5 Ways to Combine Work and Pleasure!

I meet many people who come to the Parry Sound area to re-visit places they have great memories of. Most of those memories come from when they were kids, and families took the time to get away on vacations.

If you think you are just too busy to take time away from your job to have a get-away, here are 5 tips to help you do just that!

1. Plan – everything!

Like everything else in life, if you don’t plan for it, it won’t happen! And don’t let your ego get in the way – delegate tasks to other people on your team. And, let everyone know the dates you will be away…

canoes - 40 Bay Street Bed and Breakfast, Parry Sound, ON

Besides planning for the trip, start planning your work in advance – especially the first few days when you are back. Don’t schedule meetings etc so that you have time to catch up with everything that went on while you were away – phone calls, e-mails, documents, etc.

2. If you must, stay in touch via the internet

Most accommodations offer access to the internet (it's free at 40 Bay Street B&B) so that you can check e-mails, skype and even participate in meetings via video-conferencing. Just set aside a specific time every day to work, and just as important, set a limit to how much time you will spend doing work.

3. Combine Business and Pleasure

If you have to travel for business, book a few extra days to check out the area. And, if you are attending a conference or other business event, make plans to network with colleagues after hours – this will strengthen relationships both personally and professionally.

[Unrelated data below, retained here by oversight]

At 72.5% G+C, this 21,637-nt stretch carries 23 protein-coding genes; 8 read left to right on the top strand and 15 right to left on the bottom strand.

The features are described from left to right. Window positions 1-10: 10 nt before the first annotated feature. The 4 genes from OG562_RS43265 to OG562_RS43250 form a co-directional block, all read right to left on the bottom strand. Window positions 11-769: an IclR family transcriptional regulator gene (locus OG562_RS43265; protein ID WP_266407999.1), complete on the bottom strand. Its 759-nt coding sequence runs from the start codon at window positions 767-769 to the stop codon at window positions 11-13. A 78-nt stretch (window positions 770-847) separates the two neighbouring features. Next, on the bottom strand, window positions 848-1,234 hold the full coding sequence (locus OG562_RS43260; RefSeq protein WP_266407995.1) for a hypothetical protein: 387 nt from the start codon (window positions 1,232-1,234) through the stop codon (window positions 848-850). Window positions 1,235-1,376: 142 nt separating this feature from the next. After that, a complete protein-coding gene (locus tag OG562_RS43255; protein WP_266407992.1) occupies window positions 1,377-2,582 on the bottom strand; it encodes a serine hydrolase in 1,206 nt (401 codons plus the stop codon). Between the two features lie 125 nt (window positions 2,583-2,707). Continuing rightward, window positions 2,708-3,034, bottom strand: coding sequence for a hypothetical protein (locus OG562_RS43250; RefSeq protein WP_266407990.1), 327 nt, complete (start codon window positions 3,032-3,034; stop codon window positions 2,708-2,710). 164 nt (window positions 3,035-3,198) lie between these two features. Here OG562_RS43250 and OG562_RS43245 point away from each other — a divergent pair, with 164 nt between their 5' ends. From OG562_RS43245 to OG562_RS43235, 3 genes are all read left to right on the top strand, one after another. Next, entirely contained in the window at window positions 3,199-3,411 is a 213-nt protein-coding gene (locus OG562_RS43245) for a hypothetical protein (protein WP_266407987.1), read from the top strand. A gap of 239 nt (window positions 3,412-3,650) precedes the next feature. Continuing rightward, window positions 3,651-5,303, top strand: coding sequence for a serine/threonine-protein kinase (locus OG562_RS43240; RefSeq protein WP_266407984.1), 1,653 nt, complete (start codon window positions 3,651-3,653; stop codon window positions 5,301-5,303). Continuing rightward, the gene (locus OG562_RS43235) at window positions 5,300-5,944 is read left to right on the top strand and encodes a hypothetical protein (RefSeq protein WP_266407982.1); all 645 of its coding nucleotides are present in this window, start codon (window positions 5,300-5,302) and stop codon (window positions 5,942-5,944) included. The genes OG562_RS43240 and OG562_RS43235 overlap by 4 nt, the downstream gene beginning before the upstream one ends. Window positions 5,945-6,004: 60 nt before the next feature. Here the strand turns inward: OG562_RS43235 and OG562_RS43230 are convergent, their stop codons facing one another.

4. Downtime is important for top performance on the job!

How many professionals ever have nothing to do? If you wait for that to happen to take time off, you will burn yourself out – because it will never happen! Taking a break from work has proven to be beneficial for both the employee and employer. You come back relaxed and energized, and just putting space between you and some of the issues you are grappling with  - and giving your mind a break may provide a new clarity.

5. Take a mini-vacation

It’s amazing how an extra-long weekend can make a difference. Not all get-aways have to be a week – what about taking a Friday (or Monday) off in addition to the weekend?

And you don’t need to travel far… you can even plan day-trips if need be. Just start thinking about all the local places you said you’ve wanted to check out, but never have; create a list… and start back at Tip#1 to make sure it happens.

Don't hesitate to contact us if you want help planning your get-away to the Parry Sound area!

Colour me blue for fall

One of the things you learn as a painter is that if you want to make colours pop, you use a "complementary colour" or, a colour that is opposite a particular colour on the colour wheel.

That made me think about why so many people want to come to the Parry Sound area to see our beautiful fall colours - the oranges, reds and golds are off-set by the beautiful blue water and skies that are all part of the package!

When was the last time you were at a Fall Fair?

Fall Fairs start in August and are considered a tradition before heading back to school. The fall fair experience offers amusements, harvest celebrations, carnival and festival fun. Combine the opportunity to purchase local products with family entertainment, in the great outdoors.

Fall Fairs and festivals have been organized by local Agricultural societies for more than a century to display livestock, show horses, and offer carnival and midway entertainment fun for families. The Parry Sound area features a number of fall fairs:

40 Bay Street celebrates 140 years!

Built in 1873, a board and batten, this 2-up, 2-down house using cast off lumber from the Parry Sound Lumber Company yard (the original red pine floors can be found in the living, dining and Bay Rooms; the trim in the downstairs and the walls of the kitchen are also authentic) was built on the property known now as 40 Bay Street.  It was more than likely built to house one of the managers of the Parry Sound Lumber Company. It would not have been used for general labourers – they had their own tenement house across the road.